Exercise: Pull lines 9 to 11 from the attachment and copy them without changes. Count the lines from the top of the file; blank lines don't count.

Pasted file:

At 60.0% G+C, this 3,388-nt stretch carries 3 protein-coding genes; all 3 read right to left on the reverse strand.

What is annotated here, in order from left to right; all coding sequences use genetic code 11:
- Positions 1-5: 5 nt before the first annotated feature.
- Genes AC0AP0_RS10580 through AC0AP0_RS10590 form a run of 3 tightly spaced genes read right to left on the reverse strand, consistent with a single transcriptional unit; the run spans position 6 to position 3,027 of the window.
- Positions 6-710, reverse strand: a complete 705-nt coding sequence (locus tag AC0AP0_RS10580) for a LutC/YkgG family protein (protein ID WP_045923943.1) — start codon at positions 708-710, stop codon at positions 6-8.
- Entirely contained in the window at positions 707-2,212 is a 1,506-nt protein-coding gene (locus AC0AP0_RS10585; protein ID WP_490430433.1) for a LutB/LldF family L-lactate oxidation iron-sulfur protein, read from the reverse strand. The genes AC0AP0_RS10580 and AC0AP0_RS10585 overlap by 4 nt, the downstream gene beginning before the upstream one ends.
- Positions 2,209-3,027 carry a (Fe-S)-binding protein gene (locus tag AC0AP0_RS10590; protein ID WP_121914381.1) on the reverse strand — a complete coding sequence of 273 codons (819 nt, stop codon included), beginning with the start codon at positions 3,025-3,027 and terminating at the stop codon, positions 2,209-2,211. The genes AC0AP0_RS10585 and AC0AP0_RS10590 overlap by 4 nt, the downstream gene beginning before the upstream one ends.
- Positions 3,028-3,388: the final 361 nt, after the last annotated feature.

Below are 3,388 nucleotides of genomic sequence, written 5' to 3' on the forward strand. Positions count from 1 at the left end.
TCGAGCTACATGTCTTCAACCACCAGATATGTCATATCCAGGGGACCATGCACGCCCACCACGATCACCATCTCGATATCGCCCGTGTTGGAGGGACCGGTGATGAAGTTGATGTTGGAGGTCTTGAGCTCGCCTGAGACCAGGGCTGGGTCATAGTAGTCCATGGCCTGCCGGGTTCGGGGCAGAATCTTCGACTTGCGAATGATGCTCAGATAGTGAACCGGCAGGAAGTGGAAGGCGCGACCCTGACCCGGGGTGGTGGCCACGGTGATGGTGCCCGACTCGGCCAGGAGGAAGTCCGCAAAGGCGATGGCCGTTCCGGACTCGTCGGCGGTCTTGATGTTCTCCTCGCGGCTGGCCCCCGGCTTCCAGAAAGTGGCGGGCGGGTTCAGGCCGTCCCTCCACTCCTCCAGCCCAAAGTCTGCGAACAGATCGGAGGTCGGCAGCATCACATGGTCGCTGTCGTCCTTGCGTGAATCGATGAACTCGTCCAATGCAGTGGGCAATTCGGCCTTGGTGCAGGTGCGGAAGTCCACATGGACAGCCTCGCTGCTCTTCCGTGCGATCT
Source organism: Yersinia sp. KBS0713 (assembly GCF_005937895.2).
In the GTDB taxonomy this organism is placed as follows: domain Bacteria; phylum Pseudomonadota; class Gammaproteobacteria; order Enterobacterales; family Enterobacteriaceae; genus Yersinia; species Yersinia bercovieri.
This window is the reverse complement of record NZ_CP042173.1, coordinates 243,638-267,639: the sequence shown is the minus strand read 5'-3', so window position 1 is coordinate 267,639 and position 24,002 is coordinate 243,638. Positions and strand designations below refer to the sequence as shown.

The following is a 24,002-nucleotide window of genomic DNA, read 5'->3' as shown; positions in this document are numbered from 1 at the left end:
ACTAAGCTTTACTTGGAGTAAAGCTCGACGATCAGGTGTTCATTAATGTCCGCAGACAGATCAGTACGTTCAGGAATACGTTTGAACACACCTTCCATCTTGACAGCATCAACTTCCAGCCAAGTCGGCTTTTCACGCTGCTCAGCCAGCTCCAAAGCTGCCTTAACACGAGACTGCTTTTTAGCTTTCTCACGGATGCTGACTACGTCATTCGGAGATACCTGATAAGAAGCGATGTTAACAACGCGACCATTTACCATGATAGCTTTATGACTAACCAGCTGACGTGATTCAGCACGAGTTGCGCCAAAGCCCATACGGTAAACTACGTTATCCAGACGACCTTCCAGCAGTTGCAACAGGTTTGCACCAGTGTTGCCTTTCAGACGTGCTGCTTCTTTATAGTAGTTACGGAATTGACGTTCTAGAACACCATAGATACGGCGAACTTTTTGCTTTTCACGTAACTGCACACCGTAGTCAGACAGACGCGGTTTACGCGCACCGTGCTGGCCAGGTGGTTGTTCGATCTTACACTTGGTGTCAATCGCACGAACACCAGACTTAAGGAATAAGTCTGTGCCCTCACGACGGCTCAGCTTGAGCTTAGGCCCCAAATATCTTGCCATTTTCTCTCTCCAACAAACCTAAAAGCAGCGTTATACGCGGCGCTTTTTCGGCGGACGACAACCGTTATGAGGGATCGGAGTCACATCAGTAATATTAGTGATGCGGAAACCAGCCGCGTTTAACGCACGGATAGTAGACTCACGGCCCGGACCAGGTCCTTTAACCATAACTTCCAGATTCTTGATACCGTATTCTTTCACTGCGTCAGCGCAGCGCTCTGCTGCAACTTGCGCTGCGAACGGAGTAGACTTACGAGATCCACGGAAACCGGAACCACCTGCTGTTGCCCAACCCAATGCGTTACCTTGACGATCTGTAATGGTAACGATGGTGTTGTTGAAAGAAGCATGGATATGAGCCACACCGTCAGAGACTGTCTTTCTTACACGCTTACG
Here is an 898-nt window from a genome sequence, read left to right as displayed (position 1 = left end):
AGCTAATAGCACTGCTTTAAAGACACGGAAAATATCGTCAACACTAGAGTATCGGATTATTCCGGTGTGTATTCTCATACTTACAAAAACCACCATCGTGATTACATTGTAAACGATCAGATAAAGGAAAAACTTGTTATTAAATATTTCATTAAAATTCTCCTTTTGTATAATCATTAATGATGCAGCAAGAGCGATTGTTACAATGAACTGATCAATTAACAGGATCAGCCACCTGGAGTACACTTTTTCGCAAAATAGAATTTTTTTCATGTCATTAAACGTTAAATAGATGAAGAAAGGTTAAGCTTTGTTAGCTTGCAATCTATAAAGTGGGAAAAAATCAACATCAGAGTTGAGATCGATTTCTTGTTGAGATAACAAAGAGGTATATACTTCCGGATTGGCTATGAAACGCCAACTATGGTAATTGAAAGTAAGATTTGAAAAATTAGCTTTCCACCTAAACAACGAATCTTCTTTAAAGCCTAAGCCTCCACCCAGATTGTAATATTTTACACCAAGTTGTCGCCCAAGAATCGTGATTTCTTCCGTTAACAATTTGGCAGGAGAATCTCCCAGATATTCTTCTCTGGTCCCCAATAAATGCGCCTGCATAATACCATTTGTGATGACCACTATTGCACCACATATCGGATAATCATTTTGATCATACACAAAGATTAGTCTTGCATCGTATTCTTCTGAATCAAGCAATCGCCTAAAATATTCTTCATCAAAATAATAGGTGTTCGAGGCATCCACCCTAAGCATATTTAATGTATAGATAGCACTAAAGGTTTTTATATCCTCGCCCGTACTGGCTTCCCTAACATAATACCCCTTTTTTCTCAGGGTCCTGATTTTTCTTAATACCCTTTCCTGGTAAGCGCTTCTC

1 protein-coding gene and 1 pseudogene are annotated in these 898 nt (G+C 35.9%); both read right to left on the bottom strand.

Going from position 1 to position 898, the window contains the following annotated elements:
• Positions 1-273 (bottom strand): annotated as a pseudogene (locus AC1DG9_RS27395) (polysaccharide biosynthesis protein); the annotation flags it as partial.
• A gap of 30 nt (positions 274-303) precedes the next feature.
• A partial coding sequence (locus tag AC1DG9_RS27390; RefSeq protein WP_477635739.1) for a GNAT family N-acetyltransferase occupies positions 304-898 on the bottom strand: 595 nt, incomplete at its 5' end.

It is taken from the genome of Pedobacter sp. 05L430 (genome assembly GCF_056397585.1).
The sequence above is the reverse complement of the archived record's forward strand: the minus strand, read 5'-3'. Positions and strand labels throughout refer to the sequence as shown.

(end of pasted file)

Below are 3,388 nucleotides of genomic sequence, written 5' to 3' on the forward strand. Positions count from 1 at the left end.
TCGAGCTACATGTCTTCAACCACCAGATATGTCATATCCAGGGGACCATGCACGCCCACCACGATCACCATCTCGATATCGCCCGTGTTGGAGGGACCGGTGATGAAGTTGATGTTGGAGGTCTTGAGCTCGCCTGAGACCAGGGCTGGGTCATAGTAGTCCATGGCCTGCCGGGTTCGGGGCAGAATCTTCGACTTGCGAATGATGCTCAGATAGTGAACCGGCAGGAAGTGGAAGGCGCGACCCTGACCCGGGGTGGTGGCCACGGTGATGGTGCCCGACTCGGCCAGGAGGAAGTCCGCAAAGGCGATGGCCGTTCCGGACTCGTCGGCGGTCTTGATGTTCTCCTCGCGGCTGGCCCCCGGCTTCCAGAAAGTGGCGGGCGGGTTCAGGCCGTCCCTCCACTCCTCCAGCCCAAAGTCTGCGAACAGATCGGAGGTCGGCAGCATCACATGGTCGCTGTCGTCCTTGCGTGAATCGATGAACTCGTCCAATGCAGTGGGCAATTCGGCCTTGGTGCAGGTGCGGAAGTCCACATGGACAGCCTCGCTGCTCTTCCGTGCGATCT
Source organism: Yersinia sp. KBS0713 (assembly GCF_005937895.2).